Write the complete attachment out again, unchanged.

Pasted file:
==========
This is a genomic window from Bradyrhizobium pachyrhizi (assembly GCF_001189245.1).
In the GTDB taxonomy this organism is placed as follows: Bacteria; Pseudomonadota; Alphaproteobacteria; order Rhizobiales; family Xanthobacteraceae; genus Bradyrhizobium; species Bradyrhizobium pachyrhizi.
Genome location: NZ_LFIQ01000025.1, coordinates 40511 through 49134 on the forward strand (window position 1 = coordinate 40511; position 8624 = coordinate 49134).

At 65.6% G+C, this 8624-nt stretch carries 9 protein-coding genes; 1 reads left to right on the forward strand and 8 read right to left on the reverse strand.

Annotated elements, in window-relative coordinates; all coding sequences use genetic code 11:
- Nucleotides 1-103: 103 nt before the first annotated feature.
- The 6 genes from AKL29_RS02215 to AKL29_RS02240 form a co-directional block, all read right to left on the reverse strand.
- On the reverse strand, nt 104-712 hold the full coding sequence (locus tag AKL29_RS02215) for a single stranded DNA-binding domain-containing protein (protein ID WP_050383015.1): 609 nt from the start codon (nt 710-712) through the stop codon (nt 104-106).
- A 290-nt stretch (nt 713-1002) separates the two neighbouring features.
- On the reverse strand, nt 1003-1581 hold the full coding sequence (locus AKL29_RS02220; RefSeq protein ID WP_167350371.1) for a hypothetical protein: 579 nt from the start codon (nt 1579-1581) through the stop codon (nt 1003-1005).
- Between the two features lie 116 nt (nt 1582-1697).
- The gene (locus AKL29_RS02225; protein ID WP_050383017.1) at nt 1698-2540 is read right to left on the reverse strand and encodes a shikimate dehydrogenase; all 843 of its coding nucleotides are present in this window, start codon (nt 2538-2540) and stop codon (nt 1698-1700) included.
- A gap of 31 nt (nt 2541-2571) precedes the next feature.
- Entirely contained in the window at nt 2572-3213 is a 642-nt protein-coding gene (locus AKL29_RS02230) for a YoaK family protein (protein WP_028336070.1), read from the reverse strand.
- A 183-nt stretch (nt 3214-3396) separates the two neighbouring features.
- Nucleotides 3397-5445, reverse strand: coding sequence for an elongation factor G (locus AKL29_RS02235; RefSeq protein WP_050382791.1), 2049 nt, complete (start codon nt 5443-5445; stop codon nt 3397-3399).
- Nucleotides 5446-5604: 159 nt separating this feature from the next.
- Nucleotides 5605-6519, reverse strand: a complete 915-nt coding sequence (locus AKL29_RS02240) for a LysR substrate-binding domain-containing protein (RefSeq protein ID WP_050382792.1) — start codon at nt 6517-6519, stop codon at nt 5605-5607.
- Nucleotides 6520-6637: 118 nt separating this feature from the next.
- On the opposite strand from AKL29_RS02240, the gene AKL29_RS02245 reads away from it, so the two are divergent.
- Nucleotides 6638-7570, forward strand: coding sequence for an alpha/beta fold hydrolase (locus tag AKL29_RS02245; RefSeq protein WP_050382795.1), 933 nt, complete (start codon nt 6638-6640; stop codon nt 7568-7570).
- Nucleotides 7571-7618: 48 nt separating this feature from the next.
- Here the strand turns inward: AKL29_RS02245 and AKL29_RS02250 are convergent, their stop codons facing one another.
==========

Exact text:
This is a genomic window from Bradyrhizobium pachyrhizi (assembly GCF_001189245.1).
In the GTDB taxonomy this organism is placed as follows: Bacteria; Pseudomonadota; Alphaproteobacteria; order Rhizobiales; family Xanthobacteraceae; genus Bradyrhizobium; species Bradyrhizobium pachyrhizi.
Genome location: NZ_LFIQ01000025.1, coordinates 40511 through 49134 on the forward strand (window position 1 = coordinate 40511; position 8624 = coordinate 49134).

At 65.6% G+C, this 8624-nt stretch carries 9 protein-coding genes; 1 reads left to right on the forward strand and 8 read right to left on the reverse strand.

Annotated elements, in window-relative coordinates; all coding sequences use genetic code 11:
- Nucleotides 1-103: 103 nt before the first annotated feature.
- The 6 genes from AKL29_RS02215 to AKL29_RS02240 form a co-directional block, all read right to left on the reverse strand.
- On the reverse strand, nt 104-712 hold the full coding sequence (locus tag AKL29_RS02215) for a single stranded DNA-binding domain-containing protein (protein ID WP_050383015.1): 609 nt from the start codon (nt 710-712) through the stop codon (nt 104-106).
- A 290-nt stretch (nt 713-1002) separates the two neighbouring features.
- On the reverse strand, nt 1003-1581 hold the full coding sequence (locus AKL29_RS02220; RefSeq protein ID WP_167350371.1) for a hypothetical protein: 579 nt from the start codon (nt 1579-1581) through the stop codon (nt 1003-1005).
- Between the two features lie 116 nt (nt 1582-1697).
- The gene (locus AKL29_RS02225; protein ID WP_050383017.1) at nt 1698-2540 is read right to left on the reverse strand and encodes a shikimate dehydrogenase; all 843 of its coding nucleotides are present in this window, start codon (nt 2538-2540) and stop codon (nt 1698-1700) included.
- A gap of 31 nt (nt 2541-2571) precedes the next feature.
- Entirely contained in the window at nt 2572-3213 is a 642-nt protein-coding gene (locus AKL29_RS02230) for a YoaK family protein (protein WP_028336070.1), read from the reverse strand.
- A 183-nt stretch (nt 3214-3396) separates the two neighbouring features.
- Nucleotides 3397-5445, reverse strand: coding sequence for an elongation factor G (locus AKL29_RS02235; RefSeq protein WP_050382791.1), 2049 nt, complete (start codon nt 5443-5445; stop codon nt 3397-3399).
- Nucleotides 5446-5604: 159 nt separating this feature from the next.
- Nucleotides 5605-6519, reverse strand: a complete 915-nt coding sequence (locus AKL29_RS02240) for a LysR substrate-binding domain-containing protein (RefSeq protein ID WP_050382792.1) — start codon at nt 6517-6519, stop codon at nt 5605-5607.
- Nucleotides 6520-6637: 118 nt separating this feature from the next.
- On the opposite strand from AKL29_RS02240, the gene AKL29_RS02245 reads away from it, so the two are divergent.
- Nucleotides 6638-7570, forward strand: coding sequence for an alpha/beta fold hydrolase (locus tag AKL29_RS02245; RefSeq protein WP_050382795.1), 933 nt, complete (start codon nt 6638-6640; stop codon nt 7568-7570).
- Nucleotides 7571-7618: 48 nt separating this feature from the next.
- Here the strand turns inward: AKL29_RS02245 and AKL29_RS02250 are convergent, their stop codons facing one another.